Thoughts of the week
It’s amazing to me that so much time and energy is spent focusing on identifying causes for biodversity and environmental change that, in reality, are only a fraction of the problem. They are also ones that are easier to fix with less impact on most people.
Banning straws is AMAZING but discarded fishing line, microplastics, bottles, and cigarette butts tend to be more abundant. How about we assess consumerism and the human-created idea of waste? In nature, there is no such thing as waste. It’s all reused in some way. Only recently, since it became easier, cheaper, and faster to make “stuff” has waste become a thing. While making our lives more convenient, easier, or what have you, we have also created the problem of waste, overuse, and single use items. How do we change that? I’m not sure. Focus shouldn’t be on changing one thing (plastic bags or straws). While this is INCREDIBLY important, we have to also focus on the root of the more difficult, root of the problem.
Another thing I have many feelings about is trophy hunting. I came across this post on Twitter which made me think and was actually the reason behind this post. Yes, I really do not condone trophy hunting, but in many of the areas where this occurs, primarily in Africa, funding from rich, greedy, and ignorant westerners support conservation of the animals they hunt. Money goes into reserves or ranger programs. I have seen this first hand while in South Africa. I still do not think it’s right: in an ideal world saving an animal should not have to be funded by hunting that same one. It also puts a higher value and commonplace on hunting. However, as has been established, the ideal world for animals and humans to coexist does not exist.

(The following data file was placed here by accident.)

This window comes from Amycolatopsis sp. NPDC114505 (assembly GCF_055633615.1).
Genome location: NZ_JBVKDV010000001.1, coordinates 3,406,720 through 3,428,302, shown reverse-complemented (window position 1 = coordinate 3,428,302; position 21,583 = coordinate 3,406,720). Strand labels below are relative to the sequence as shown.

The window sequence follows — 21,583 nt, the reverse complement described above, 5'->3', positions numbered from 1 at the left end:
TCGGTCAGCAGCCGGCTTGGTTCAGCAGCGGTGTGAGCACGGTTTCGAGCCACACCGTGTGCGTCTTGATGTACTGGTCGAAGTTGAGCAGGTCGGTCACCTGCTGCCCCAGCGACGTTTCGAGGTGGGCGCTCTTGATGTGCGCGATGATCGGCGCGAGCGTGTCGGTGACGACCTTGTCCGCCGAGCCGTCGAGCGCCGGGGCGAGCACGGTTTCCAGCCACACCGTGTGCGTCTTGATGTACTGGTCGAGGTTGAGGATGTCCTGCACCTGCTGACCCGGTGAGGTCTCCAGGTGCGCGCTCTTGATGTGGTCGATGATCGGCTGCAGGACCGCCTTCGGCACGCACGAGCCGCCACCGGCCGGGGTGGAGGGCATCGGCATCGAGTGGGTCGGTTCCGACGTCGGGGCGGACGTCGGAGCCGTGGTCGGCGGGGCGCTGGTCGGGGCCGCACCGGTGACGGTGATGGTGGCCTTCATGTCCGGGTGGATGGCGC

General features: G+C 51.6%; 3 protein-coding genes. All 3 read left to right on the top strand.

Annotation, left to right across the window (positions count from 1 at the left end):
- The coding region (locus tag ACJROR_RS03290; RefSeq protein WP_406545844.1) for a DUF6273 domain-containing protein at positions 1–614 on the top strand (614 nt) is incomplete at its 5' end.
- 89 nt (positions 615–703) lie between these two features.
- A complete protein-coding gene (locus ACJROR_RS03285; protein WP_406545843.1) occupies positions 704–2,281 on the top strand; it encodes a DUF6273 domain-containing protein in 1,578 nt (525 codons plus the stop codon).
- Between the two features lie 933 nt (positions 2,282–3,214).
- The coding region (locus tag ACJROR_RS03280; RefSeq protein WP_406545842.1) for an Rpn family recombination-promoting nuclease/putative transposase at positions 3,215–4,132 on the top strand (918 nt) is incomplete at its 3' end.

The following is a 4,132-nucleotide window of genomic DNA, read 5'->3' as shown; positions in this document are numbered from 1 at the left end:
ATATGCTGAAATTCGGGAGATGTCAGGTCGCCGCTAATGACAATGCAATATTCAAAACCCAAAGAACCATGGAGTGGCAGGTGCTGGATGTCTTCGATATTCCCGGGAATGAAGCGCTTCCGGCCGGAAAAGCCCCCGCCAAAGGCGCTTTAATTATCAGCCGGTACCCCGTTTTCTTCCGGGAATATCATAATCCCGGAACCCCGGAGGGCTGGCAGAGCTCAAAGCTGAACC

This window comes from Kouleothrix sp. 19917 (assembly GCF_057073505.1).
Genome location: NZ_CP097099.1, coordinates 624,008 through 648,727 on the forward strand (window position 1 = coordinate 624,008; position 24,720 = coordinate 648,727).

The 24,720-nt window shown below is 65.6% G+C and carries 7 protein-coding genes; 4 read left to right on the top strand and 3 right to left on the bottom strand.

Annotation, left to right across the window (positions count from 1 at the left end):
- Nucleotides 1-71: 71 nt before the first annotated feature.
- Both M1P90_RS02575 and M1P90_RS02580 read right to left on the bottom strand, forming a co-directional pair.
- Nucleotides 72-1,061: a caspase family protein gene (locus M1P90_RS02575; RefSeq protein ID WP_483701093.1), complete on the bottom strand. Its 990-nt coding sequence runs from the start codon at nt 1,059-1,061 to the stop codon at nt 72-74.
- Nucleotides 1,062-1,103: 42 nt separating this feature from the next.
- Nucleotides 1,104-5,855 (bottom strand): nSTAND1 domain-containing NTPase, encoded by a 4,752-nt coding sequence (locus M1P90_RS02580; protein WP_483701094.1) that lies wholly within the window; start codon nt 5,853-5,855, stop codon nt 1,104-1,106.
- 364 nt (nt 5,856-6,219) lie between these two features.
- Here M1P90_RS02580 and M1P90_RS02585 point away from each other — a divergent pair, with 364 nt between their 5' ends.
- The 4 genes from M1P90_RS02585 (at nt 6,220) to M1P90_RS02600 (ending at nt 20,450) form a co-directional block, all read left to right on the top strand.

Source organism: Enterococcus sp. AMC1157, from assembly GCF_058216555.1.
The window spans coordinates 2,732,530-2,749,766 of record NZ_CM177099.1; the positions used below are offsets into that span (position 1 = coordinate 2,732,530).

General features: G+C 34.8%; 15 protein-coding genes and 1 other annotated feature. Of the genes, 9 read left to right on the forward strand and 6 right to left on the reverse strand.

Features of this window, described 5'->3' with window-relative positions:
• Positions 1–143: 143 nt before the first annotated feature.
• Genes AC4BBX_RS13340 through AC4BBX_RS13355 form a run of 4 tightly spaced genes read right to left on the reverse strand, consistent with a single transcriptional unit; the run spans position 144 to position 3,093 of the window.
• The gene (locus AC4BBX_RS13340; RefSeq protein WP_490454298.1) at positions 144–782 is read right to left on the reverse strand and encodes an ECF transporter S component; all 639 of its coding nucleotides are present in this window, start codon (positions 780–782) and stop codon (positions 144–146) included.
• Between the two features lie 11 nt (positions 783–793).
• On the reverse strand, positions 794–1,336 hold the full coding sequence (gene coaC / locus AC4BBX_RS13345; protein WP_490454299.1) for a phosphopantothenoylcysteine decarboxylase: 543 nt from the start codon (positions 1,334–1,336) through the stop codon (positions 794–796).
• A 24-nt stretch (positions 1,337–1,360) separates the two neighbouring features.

More to the point: this article from The Dodo, while a few years old, puts emphasis on trophy hunting giraffes as the main reason for their drastic and unsustainable population decline. Americans are also huge importers of giraffe parts, as shocking as I think that is. When looking at the problem in sum, the main issues are HABITAT LOSS and POACHING. Yes, trophy hunting is a problem, and I want to emphasize that I do not condone it, but other things are worse and have a greater impact on these rare animals. Like I mentioned before, trophy hunting affects a limited number of people while habitat loss effects many more. It also raises many more issues and expands to th greater society, because it’s happening everywhere and is a direct result of humans. Plus, trophy hunting is much (all relative of course) easier to change.
These two examples are just the iceberg. I could have talked about many things, but I wanted to highlight two things.
1. As humans, we blame problems on things that are the easiest things to fix. We all do it. We want easy fixes and to feel like we are doing something positive. Do not get me wrong. ANY CHANGE is good. Even choosing to forgo buying that plastic, one use water bottle or saying no to a plastic bag is PROGRESS. But it should never stop there. It’s PROGRESS, and everything is always a work in progress. Never complete.
2. We oversimplify things. The idea that banning all straws is the only or most important way to go is ignorant. Saying trophy hunters are the only, or most detrimental, reason for giraffe declines is irresponsible. Just like everything in life, conservation and protection of animals is complicated- there are always way more pieces to the puzzle than those laid out on the table and sometimes those pieces will even have to change shape to fit right. Don’t become naive and think your way is right, your opinion is the only one that matters. It’s hard, and I struggle with it every day. But again, progress.